Saturday, March 17, 2012

The "compelling, once-in-a-lifetime chance to invest directly in the improved education of California's children" tax increase initiative

Recent news reports in California's major newspapers indicate that there is one, maybe two, rarely three, tax increase initiatives circulating for signatures worth mentioning in stories regarding the State's budget problems. Reading those stories, you would never know there are nine (9) tax increase measures circulating right now. All have been discussed in previous posts.1

Now we read in the press that Governor Jerry "Moonbeam" Brown and the California Federation of Teachers (CFT) have negotiated a compromise that could permit a jointly sponsored initiative rather than continue with their current two competing initiatives, which are the ones that have received most of the press coverage.

The compromise measure would basically be Brown's initiative but with the sales tax increase dropped to ¼% while at the upper end of the income tax the increase would be higher, similar to the CFT initiative. The sales tax would still expire in 2016, but the income tax hike would be extended two more years. It has been submitted to the Attorney General.

Moonbeam is getting a lot of criticism about this compromise because it significantly shifts the tax increase proposal into the "class warfare" camp of taxing only the very wealthy, the so-called 1%. Moonbeam's gyrations with the CFT are not the primary subject of this post, however.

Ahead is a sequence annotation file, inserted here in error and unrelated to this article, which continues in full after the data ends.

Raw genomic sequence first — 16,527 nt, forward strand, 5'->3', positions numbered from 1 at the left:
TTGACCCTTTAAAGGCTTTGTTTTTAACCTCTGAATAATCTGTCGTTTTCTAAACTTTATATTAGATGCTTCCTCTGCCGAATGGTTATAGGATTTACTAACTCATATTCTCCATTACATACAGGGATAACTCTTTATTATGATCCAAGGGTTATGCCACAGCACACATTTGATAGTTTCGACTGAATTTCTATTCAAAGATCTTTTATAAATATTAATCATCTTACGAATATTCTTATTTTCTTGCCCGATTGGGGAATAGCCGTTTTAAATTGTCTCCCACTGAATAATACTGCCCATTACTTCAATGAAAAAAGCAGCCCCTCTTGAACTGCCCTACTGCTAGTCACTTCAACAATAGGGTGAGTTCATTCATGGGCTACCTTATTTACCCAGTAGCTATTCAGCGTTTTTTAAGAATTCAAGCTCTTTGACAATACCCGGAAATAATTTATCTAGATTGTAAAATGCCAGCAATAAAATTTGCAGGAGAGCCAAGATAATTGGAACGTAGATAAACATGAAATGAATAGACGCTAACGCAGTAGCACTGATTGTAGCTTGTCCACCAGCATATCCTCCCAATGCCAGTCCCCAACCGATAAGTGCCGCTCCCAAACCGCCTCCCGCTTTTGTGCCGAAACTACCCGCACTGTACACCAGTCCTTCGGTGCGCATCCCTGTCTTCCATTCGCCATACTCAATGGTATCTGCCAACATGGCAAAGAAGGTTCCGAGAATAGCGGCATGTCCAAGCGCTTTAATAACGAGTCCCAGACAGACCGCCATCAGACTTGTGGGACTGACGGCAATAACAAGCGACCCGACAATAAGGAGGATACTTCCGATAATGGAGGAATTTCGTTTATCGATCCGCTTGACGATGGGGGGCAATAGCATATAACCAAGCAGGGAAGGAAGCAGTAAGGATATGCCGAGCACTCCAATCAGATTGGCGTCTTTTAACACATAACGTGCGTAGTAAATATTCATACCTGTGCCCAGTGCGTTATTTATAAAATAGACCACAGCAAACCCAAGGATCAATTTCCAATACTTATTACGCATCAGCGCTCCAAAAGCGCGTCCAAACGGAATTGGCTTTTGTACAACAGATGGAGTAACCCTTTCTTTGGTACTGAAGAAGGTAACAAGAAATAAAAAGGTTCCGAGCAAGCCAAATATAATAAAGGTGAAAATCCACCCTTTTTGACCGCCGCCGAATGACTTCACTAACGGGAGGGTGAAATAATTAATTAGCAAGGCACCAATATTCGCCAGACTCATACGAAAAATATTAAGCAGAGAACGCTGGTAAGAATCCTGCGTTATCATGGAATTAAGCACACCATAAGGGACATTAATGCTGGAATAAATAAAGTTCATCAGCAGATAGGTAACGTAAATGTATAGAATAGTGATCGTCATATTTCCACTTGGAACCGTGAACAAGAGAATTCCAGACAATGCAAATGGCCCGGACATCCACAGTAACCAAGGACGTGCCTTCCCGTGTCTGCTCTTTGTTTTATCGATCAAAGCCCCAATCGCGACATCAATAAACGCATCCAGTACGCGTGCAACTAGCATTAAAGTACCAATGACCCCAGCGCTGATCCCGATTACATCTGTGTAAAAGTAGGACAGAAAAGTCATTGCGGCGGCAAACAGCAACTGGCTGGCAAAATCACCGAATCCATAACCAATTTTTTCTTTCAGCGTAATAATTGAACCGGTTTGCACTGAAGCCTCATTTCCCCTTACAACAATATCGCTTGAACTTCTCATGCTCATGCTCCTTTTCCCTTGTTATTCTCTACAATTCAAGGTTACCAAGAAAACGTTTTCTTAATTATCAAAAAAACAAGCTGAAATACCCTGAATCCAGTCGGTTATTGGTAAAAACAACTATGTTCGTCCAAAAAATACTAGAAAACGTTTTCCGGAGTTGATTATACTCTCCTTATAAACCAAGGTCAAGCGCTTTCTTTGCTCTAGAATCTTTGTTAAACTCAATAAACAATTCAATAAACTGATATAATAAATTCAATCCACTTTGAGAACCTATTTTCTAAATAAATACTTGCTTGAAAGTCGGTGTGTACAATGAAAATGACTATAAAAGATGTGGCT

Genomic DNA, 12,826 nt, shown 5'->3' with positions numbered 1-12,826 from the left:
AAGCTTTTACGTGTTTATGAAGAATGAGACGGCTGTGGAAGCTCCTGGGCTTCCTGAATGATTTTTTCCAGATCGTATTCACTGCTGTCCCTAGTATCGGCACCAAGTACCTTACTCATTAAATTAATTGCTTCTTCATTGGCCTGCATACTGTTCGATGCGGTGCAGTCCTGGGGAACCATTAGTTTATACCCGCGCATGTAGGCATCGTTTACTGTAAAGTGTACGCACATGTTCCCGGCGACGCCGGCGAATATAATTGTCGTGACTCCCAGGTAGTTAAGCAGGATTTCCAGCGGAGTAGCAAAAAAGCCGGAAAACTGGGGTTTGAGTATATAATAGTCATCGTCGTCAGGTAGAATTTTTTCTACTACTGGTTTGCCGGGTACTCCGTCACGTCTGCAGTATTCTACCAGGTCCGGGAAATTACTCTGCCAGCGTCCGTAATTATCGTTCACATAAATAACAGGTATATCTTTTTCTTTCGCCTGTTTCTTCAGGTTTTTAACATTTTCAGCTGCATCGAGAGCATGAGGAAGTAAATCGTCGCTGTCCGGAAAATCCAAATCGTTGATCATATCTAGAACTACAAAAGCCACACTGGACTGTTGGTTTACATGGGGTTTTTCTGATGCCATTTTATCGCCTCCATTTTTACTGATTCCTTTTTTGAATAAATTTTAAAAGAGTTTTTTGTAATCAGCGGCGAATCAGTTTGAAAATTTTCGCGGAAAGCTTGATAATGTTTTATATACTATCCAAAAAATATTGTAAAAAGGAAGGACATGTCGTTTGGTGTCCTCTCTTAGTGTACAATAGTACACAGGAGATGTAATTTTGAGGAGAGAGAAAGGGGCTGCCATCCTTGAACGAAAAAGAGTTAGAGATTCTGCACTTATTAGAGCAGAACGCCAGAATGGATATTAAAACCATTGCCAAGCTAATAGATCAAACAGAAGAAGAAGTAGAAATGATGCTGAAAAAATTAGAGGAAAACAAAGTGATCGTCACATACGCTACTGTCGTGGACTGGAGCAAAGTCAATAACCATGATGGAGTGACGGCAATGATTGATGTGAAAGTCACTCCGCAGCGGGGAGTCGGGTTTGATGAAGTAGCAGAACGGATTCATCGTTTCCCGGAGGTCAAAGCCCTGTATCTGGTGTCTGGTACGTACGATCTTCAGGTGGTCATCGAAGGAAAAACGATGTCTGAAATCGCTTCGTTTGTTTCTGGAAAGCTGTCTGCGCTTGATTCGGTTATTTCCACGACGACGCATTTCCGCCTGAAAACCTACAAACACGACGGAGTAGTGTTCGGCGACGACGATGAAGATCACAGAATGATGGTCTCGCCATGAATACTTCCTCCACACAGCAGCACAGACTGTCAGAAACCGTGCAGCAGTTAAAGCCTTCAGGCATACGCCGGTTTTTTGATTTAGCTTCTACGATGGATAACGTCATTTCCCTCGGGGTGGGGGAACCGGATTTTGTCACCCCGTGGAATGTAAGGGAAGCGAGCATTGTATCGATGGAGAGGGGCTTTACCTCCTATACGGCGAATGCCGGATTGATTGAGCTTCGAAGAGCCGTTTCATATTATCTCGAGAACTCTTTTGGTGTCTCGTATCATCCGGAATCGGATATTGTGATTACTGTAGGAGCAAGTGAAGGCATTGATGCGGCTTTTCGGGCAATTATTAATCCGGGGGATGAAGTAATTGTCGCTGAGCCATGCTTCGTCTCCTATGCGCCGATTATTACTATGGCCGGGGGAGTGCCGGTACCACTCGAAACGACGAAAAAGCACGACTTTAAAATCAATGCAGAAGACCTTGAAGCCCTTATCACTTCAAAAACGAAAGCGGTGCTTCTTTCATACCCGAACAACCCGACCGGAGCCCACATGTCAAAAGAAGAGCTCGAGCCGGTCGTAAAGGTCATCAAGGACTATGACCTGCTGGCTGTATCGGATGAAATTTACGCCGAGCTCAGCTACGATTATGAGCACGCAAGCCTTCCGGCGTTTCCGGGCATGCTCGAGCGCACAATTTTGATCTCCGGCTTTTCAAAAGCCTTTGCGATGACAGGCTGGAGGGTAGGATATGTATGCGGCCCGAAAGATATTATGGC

We Californians are being diverted from considering our state's problems. Most of the time, debate and discussion found in those news stories (as well as the comments about those stories on various web sites) all seem to be occurring between ideologues who either...
  1. want to eliminate all government or
  2. want to solve all social problems by providing more money to government.
Lost in the midst of this rhetoric about tax initiative proposals are...
  1. the goals to be accomplished with the additional money,
  2. what period of time the additional tax levies will need to be in effect to accomplish those goals, and
  3. the potential impact of the tax increase alternatives on real people and California's economy.
What one might think are the critical issues remain completely undebated and under-reported, lost in spin, with Moonbeam's camp being the best at spinning.

The fact is that Moonbeam and the CFT simply want money for the State General Fund to patch the significant holes that resulted as a side effect of The Great California Slump, which began with The Great Recession, created a significant loss of jobs in the private sector, and has destabilized the California economy.

Giving the Legislature and the Governor more tax money to spend however they see fit doesn't seem like a very good way to address The Great California Slump. From 1997-98 through 2010-11, cumulative disbursements from the State General Fund have exceeded cumulative receipts from revenue by a whopping $46.7 billion. This $46.7 billion deficit spending was approved at the time by the Legislators and the Governors. It is disturbing because we could have just as easily had a "rainy day fund" of $27± billion without any tax increases in the past four years.2